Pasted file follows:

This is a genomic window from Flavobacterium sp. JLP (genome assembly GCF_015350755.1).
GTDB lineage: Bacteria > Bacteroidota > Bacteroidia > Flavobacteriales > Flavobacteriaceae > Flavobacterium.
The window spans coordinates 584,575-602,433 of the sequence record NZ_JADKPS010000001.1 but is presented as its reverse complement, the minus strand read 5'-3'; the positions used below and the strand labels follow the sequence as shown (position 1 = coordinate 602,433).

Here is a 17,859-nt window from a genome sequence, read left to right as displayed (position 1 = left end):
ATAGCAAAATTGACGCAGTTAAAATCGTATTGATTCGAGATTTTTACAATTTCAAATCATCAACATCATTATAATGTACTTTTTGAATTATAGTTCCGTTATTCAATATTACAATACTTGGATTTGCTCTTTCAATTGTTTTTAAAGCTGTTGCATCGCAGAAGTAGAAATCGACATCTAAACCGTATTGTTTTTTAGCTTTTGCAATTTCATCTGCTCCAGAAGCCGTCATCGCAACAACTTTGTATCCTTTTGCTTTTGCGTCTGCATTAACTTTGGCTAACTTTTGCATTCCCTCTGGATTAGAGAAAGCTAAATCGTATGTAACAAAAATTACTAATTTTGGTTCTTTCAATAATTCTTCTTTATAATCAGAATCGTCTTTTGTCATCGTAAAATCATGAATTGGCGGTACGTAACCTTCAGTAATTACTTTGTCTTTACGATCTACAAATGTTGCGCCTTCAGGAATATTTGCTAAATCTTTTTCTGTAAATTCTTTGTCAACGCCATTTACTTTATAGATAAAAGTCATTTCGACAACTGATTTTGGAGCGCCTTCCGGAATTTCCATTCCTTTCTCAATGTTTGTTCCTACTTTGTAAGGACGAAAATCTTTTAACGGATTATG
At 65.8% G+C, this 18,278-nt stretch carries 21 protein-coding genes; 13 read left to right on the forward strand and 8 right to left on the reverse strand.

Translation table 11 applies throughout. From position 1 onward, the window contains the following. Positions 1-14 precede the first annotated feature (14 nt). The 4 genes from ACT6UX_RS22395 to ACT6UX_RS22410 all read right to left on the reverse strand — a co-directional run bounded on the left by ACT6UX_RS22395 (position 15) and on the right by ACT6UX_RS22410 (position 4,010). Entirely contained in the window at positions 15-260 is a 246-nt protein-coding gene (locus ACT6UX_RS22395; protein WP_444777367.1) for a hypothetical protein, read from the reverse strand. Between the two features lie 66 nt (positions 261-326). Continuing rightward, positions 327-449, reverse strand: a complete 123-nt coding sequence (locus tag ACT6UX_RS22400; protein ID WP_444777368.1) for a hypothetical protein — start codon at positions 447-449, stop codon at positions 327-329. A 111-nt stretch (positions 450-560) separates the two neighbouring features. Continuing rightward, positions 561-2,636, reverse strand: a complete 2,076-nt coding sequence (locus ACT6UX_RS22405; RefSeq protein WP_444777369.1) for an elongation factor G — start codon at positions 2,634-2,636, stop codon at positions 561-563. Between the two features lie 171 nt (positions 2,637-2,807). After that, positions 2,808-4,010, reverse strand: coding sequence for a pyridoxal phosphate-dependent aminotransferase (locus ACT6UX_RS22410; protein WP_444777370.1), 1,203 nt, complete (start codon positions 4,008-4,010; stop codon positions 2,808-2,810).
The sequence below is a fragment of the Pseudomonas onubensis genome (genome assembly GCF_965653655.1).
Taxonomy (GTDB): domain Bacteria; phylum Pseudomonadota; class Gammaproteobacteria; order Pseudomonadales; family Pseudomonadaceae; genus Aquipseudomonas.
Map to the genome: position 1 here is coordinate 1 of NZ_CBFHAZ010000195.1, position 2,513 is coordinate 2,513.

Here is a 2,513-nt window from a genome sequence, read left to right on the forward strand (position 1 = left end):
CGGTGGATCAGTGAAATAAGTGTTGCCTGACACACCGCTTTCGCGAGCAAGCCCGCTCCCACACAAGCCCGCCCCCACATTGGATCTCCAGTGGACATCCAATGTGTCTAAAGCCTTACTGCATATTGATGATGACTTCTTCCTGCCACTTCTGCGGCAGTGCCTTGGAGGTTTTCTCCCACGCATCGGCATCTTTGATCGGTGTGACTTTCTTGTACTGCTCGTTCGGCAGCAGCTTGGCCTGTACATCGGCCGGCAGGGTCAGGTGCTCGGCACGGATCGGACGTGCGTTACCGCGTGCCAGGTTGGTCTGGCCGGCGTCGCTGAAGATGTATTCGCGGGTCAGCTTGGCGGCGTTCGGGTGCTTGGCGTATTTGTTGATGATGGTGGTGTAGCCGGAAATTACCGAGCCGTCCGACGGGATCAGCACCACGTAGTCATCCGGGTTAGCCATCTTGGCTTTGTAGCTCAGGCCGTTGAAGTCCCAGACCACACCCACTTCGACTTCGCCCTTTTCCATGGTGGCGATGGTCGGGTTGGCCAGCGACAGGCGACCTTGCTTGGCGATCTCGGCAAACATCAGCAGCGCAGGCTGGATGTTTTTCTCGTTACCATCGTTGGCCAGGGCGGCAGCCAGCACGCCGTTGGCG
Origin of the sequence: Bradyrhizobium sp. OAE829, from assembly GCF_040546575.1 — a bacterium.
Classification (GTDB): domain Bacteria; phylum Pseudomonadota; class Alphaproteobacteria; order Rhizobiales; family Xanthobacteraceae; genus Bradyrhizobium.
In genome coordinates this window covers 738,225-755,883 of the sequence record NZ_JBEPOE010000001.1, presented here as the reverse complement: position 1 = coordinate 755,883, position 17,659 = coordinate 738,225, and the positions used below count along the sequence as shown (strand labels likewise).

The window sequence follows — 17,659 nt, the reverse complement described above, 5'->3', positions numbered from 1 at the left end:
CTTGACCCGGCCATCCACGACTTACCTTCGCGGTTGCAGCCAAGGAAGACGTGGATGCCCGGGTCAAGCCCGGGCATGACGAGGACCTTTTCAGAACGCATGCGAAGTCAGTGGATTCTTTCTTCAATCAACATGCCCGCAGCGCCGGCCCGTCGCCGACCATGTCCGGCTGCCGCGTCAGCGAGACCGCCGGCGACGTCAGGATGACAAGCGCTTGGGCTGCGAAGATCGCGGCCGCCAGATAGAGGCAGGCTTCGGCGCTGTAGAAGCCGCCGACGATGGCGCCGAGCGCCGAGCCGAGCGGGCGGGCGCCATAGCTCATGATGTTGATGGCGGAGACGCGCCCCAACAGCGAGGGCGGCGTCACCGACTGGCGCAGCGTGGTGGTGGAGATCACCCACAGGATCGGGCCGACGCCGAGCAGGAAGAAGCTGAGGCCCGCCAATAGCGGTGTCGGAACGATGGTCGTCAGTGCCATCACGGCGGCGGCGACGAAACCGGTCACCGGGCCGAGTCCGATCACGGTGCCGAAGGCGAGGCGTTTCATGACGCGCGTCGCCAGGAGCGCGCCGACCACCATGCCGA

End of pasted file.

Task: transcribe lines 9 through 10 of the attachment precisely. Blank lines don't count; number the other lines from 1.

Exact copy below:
Taxonomy (GTDB): domain Bacteria; phylum Pseudomonadota; class Gammaproteobacteria; order Pseudomonadales; family Pseudomonadaceae; genus Aquipseudomonas.
Map to the genome: position 1 here is coordinate 1 of NZ_CBFHAZ010000195.1, position 2,513 is coordinate 2,513.